HSR&D Home » Research » CDA 21-194 – HSR&D Study
Improving Care for Veterans by Understanding and Facilitating Transition to Recommended PTSD Treatment
Nicholas Holder PhD
San Francisco, CA
Funding Period: May 2022 - April 2027
AbstractBackground: Posttraumatic stress disorder (PTSD) is one of the most common mental health diagnoses among Veterans. Cognitive processing therapy (CPT) and prolonged exposure therapy (PE) were widely disseminated in the Veterans Health Administration (VHA) as recommended PTSD treatments. Despite these efforts, few post-9/11 Veterans diagnosed with PTSD initiate CPT or PE. In the small percentage of Veterans who receive these therapies, CPT and PE are rarely the first treatment a Veteran receives. A common treatment sequence identified in implementation research, begins with “stabilization treatment,” combinations of psychosocial and medication treatments that prepare Veterans for CPT or PE. A gap in existing research is how treatment sequences, particularly stabilization treatment, influence initiation of CPT or PE. Significance/Impact: PTSD is an HSR&D priority condition due to its substantial negative biopsychosocial impact on Veterans lives. Novel strategies are needed to increase engagement, retention, and improve outcomes from recommended PTSD treatments, and to reduce disparities in access to this care. Understanding how to most effectively combine and sequence PTSD treatment is an HSR&D identified area of interest, and a research gap identified in the VHA PTSD clinical practice guideline. Innovation: Despite consistently identifying stabilization treatment as a common VHA practice, little research has investigated this treatment sequence. A novel approach to solving existing limitations in PTSD treatment delivery involves developing an intervention that both acknowledges the ubiquitous presence and benefits of stabilization treatment, while facilitating timely transition from stabilization treatment to CPT or PE. Specific Aims: This CDA-2 aims to improve delivery of PTSD services in the VHA, while simultaneously providing me with training in health services research methods to support my development into an independent VHA researcher. The proposed research aims are: (1) To qualitatively understand Veterans’ and clinicians’ perspectives on selecting stabilization treatments and how stabilization treatment serves as a barrier or facilitator of transition to CPT or PE; (2) To develop and conduct a randomized, pragmatic pilot trial of a brief, Veteran-centered intervention to support transition from stabilization treatment to CPT or PE; and (3) To identify sociodemographic disparities in treatment sequences and to determine how treatment sequences influence time to CPT or PE initiation across the VHA. Methodology: I will then conduct qualitative interviews with a national sample of Veterans (n=30) and clinicians (n=20; Aim 1). Using rapid qualitative analysis procedures, I will evaluate how treatment sequences, particularly stabilization treatment, are chosen and how they serve as a barrier or facilitator of transition to CPT and PE. I will then use knowledge gained from Aim 1 to develop a health services intervention that facilitates timely transition to CPT or PE. I will test this intervention in a randomized, pragmatic, pilot trial comparing the intervention (n=20) to treatment as usual (n=20; Aim 2). I will assess the proportion of Veterans who initiate CPT or PE within a year after beginning the intervention as a primary outcome and feasibility as a secondary outcome. Using electronic health record data from a national, longitudinal cohort of post-9/11 Veterans who received VHA PTSD treatment (anticipated n=400,000) from 10/05-12/23, I will identify treatment sequences; understand how treatment sequence impacts time to CPT or PE initiation using Cox proportional hazard regression; and identify disparities in treatment sequences based on sociodemographic characteristics (Aim 3). Implementation/Next Steps: I will apply the knowledge and training gained through this proposal to an HSR&D Merit application to test the benefits of the developed intervention on a large scale through a multisite hybrid type-II pragmatic trial. I will collaborate with organizational partners at the Office of Mental Health and Suicide Prevention to ensure that work supports efforts to promote clinical practice guideline-consistent care.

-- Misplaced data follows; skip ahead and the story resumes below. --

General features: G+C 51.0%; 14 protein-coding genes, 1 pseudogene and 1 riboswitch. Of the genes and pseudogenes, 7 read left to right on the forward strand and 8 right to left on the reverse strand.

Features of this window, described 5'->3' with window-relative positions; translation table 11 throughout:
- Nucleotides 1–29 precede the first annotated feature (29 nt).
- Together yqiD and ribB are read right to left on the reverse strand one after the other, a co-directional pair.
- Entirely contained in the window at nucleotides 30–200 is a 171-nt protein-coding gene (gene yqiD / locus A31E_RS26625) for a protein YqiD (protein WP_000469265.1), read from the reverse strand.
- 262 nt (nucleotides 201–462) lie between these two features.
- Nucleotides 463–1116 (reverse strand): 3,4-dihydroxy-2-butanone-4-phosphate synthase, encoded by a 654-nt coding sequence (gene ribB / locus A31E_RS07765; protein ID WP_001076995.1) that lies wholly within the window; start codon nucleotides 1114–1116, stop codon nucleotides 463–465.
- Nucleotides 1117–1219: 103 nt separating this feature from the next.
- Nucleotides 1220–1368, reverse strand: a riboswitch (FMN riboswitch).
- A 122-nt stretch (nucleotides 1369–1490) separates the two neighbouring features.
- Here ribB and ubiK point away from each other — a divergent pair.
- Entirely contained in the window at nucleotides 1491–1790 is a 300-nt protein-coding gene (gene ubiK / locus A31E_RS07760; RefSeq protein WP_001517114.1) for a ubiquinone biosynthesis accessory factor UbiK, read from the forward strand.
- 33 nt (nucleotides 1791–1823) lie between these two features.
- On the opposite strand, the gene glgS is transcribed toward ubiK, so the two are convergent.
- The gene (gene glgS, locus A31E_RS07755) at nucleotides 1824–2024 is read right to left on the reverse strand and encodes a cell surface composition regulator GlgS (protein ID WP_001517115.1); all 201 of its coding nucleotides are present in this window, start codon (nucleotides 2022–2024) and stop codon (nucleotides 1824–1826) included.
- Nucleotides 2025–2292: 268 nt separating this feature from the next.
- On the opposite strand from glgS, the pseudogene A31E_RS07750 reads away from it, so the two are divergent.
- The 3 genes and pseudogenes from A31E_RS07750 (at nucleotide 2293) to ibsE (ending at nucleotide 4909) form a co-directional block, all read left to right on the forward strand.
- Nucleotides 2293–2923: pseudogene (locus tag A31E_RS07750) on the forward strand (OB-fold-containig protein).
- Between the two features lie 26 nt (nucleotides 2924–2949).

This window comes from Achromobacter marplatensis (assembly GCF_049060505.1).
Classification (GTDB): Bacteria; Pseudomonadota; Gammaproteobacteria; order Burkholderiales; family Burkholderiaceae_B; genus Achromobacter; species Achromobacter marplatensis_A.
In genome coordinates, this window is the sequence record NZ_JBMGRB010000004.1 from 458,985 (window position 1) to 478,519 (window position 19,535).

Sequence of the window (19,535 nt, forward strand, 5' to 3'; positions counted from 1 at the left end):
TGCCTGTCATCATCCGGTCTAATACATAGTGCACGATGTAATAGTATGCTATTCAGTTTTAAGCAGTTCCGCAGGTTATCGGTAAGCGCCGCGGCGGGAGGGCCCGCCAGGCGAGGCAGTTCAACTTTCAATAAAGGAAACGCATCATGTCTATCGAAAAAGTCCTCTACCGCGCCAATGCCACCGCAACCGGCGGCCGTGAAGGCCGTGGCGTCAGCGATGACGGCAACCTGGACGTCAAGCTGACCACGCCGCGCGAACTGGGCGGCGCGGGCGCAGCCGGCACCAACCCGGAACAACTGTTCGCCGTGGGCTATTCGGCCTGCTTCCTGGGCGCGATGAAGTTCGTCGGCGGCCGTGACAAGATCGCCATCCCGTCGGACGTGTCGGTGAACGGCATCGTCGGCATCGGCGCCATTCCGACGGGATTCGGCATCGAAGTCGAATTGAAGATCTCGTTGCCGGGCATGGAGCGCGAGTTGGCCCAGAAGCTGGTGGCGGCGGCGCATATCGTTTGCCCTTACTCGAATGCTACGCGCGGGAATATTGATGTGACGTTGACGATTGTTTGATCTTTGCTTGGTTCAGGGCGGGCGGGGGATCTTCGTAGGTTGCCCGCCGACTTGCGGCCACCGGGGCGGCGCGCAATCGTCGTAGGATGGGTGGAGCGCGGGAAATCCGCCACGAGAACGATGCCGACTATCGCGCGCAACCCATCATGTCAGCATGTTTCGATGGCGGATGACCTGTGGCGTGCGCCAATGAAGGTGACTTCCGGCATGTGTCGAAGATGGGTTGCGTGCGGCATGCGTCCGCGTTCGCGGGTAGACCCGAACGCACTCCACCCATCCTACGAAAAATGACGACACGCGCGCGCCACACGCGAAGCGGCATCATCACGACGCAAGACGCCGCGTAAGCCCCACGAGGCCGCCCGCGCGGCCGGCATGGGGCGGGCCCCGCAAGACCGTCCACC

NIH Reporter Project Information: https://reporter.nih.gov/project-details/10424821
None at this time.
DRA: Health Systems, Mental, Cognitive and Behavioral Disorders
DRE: Technology Development and Assessment, TRL - Applied/Translational, Prevention
Keywords: Career Development
MeSH Terms: None at this time.